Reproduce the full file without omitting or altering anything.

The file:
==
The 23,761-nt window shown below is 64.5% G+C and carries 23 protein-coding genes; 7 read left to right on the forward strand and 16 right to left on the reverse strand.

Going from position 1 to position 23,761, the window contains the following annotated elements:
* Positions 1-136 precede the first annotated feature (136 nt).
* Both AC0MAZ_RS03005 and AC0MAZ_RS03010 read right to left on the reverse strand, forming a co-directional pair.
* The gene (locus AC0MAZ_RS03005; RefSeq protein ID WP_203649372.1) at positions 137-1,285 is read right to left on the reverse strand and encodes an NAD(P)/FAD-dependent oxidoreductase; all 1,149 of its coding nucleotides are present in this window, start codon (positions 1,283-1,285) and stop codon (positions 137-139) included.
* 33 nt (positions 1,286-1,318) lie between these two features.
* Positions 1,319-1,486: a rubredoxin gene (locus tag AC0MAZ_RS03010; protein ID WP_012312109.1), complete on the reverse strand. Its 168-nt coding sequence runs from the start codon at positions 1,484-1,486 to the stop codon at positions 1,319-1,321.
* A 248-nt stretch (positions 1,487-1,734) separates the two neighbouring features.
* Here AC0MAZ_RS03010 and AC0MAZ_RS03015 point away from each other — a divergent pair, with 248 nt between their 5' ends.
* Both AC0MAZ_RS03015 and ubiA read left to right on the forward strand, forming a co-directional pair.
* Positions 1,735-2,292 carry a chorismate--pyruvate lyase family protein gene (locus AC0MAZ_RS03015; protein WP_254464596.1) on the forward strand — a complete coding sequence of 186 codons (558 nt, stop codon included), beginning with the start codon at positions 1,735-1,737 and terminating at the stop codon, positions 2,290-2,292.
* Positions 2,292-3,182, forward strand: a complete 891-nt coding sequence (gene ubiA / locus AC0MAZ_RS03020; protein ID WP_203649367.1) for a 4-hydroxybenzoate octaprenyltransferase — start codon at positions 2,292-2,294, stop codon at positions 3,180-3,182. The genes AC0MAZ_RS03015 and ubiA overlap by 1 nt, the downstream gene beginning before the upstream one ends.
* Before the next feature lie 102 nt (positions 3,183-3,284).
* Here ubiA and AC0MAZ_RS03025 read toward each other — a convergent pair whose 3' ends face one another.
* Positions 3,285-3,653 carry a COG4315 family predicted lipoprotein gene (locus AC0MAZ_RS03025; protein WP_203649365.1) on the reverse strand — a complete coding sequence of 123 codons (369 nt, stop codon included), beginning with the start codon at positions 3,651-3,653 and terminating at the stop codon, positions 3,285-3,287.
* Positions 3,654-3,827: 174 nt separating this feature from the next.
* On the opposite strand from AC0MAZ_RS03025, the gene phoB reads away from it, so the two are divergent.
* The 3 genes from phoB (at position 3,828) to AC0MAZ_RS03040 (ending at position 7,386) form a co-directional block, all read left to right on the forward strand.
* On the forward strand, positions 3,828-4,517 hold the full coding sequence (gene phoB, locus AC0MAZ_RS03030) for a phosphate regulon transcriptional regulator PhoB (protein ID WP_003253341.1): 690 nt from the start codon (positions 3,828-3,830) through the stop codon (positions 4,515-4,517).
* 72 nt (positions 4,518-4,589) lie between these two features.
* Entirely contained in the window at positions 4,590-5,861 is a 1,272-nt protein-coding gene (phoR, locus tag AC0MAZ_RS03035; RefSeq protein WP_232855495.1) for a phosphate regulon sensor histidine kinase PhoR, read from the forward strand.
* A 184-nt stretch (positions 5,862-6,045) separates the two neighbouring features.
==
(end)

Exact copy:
The 23,761-nt window shown below is 64.5% G+C and carries 23 protein-coding genes; 7 read left to right on the forward strand and 16 right to left on the reverse strand.

Going from position 1 to position 23,761, the window contains the following annotated elements:
* Positions 1-136 precede the first annotated feature (136 nt).
* Both AC0MAZ_RS03005 and AC0MAZ_RS03010 read right to left on the reverse strand, forming a co-directional pair.
* The gene (locus AC0MAZ_RS03005; RefSeq protein ID WP_203649372.1) at positions 137-1,285 is read right to left on the reverse strand and encodes an NAD(P)/FAD-dependent oxidoreductase; all 1,149 of its coding nucleotides are present in this window, start codon (positions 1,283-1,285) and stop codon (positions 137-139) included.
* 33 nt (positions 1,286-1,318) lie between these two features.
* Positions 1,319-1,486: a rubredoxin gene (locus tag AC0MAZ_RS03010; protein ID WP_012312109.1), complete on the reverse strand. Its 168-nt coding sequence runs from the start codon at positions 1,484-1,486 to the stop codon at positions 1,319-1,321.
* A 248-nt stretch (positions 1,487-1,734) separates the two neighbouring features.
* Here AC0MAZ_RS03010 and AC0MAZ_RS03015 point away from each other — a divergent pair, with 248 nt between their 5' ends.
* Both AC0MAZ_RS03015 and ubiA read left to right on the forward strand, forming a co-directional pair.
* Positions 1,735-2,292 carry a chorismate--pyruvate lyase family protein gene (locus AC0MAZ_RS03015; protein WP_254464596.1) on the forward strand — a complete coding sequence of 186 codons (558 nt, stop codon included), beginning with the start codon at positions 1,735-1,737 and terminating at the stop codon, positions 2,290-2,292.
* Positions 2,292-3,182, forward strand: a complete 891-nt coding sequence (gene ubiA / locus AC0MAZ_RS03020; protein ID WP_203649367.1) for a 4-hydroxybenzoate octaprenyltransferase — start codon at positions 2,292-2,294, stop codon at positions 3,180-3,182. The genes AC0MAZ_RS03015 and ubiA overlap by 1 nt, the downstream gene beginning before the upstream one ends.
* Before the next feature lie 102 nt (positions 3,183-3,284).
* Here ubiA and AC0MAZ_RS03025 read toward each other — a convergent pair whose 3' ends face one another.
* Positions 3,285-3,653 carry a COG4315 family predicted lipoprotein gene (locus AC0MAZ_RS03025; protein WP_203649365.1) on the reverse strand — a complete coding sequence of 123 codons (369 nt, stop codon included), beginning with the start codon at positions 3,651-3,653 and terminating at the stop codon, positions 3,285-3,287.
* Positions 3,654-3,827: 174 nt separating this feature from the next.
* On the opposite strand from AC0MAZ_RS03025, the gene phoB reads away from it, so the two are divergent.
* The 3 genes from phoB (at position 3,828) to AC0MAZ_RS03040 (ending at position 7,386) form a co-directional block, all read left to right on the forward strand.
* On the forward strand, positions 3,828-4,517 hold the full coding sequence (gene phoB, locus AC0MAZ_RS03030) for a phosphate regulon transcriptional regulator PhoB (protein ID WP_003253341.1): 690 nt from the start codon (positions 3,828-3,830) through the stop codon (positions 4,515-4,517).
* 72 nt (positions 4,518-4,589) lie between these two features.
* Entirely contained in the window at positions 4,590-5,861 is a 1,272-nt protein-coding gene (phoR, locus tag AC0MAZ_RS03035; RefSeq protein WP_232855495.1) for a phosphate regulon sensor histidine kinase PhoR, read from the forward strand.
* A 184-nt stretch (positions 5,862-6,045) separates the two neighbouring features.